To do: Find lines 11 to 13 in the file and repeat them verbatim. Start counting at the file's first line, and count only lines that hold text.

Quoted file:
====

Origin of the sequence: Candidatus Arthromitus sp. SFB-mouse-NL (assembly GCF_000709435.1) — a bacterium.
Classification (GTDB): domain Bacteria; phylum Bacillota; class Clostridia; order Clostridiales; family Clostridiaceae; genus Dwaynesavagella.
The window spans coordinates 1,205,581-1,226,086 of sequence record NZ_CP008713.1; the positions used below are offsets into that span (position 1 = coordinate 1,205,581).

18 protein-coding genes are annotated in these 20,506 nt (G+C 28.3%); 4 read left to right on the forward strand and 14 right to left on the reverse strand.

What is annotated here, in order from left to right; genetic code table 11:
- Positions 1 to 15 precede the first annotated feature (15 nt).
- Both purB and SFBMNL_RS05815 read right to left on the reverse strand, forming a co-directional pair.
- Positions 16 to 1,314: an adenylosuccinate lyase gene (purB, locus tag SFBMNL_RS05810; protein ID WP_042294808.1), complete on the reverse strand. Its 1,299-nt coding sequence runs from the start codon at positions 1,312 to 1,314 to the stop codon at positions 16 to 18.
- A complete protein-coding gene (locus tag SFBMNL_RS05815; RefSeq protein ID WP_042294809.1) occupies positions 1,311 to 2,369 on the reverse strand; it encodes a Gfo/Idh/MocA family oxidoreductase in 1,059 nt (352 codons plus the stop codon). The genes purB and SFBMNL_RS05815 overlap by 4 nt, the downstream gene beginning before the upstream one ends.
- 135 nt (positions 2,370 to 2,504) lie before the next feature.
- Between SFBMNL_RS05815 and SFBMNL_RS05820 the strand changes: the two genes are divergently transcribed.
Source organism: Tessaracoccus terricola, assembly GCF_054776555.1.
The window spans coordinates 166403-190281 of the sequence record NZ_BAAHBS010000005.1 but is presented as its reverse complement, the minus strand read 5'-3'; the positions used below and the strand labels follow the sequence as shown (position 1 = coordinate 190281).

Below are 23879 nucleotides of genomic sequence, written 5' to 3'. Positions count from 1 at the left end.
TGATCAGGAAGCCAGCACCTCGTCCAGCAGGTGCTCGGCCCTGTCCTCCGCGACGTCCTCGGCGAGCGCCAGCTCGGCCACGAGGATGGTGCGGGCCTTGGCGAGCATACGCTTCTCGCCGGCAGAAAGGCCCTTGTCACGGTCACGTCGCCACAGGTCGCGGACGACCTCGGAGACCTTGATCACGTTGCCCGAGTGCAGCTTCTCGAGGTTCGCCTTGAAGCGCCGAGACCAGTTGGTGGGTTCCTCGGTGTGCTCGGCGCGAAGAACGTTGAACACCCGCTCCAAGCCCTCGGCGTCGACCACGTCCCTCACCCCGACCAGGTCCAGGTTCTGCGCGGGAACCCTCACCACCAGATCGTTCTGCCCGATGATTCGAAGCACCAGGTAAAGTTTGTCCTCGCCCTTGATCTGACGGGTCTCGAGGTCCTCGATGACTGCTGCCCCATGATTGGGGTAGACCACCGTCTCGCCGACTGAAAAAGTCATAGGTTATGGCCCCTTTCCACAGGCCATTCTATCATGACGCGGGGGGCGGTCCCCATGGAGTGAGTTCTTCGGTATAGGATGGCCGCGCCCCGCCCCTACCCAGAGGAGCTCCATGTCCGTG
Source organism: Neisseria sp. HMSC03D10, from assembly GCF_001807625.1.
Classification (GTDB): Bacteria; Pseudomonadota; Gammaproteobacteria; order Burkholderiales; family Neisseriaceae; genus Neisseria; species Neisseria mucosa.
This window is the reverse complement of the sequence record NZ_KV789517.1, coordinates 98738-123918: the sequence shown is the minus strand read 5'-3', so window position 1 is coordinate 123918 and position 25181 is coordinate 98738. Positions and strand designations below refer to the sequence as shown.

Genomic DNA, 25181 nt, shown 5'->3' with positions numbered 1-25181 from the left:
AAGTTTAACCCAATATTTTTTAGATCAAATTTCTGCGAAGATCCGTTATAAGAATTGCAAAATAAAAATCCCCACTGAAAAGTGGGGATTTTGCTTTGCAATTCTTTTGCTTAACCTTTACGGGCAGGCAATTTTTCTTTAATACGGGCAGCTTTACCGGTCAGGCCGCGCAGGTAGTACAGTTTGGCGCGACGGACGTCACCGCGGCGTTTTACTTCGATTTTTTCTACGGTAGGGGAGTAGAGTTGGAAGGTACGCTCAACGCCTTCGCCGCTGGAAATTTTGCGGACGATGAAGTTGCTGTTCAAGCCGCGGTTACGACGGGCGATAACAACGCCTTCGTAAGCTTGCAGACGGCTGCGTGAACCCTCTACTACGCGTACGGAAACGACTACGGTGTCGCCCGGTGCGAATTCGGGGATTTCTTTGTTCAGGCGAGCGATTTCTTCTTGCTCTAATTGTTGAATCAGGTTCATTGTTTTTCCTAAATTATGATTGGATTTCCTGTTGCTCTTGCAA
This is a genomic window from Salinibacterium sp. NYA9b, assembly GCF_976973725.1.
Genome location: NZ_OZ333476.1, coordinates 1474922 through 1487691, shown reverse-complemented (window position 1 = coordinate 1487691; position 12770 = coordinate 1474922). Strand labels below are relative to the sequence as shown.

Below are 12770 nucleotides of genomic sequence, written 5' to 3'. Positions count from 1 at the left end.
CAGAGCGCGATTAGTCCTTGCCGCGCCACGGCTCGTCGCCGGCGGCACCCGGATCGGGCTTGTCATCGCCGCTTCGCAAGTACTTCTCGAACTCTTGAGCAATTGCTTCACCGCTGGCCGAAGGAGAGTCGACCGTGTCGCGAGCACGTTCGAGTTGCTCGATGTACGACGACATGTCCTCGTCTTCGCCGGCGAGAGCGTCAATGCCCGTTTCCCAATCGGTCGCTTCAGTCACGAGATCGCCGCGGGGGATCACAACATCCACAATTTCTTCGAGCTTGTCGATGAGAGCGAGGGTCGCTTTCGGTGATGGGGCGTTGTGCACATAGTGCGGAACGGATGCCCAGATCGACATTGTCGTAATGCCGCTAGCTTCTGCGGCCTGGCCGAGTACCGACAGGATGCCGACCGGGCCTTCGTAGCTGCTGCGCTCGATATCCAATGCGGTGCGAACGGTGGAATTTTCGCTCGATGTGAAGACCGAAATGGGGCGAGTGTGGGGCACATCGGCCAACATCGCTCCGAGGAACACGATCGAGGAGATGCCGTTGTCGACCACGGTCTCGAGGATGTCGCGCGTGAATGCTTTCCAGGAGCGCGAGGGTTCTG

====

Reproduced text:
- Between SFBMNL_RS05815 and SFBMNL_RS05820 the strand changes: the two genes are divergently transcribed.
Source organism: Tessaracoccus terricola, assembly GCF_054776555.1.
The window spans coordinates 166403-190281 of the sequence record NZ_BAAHBS010000005.1 but is presented as its reverse complement, the minus strand read 5'-3'; the positions used below and the strand labels follow the sequence as shown (position 1 = coordinate 190281).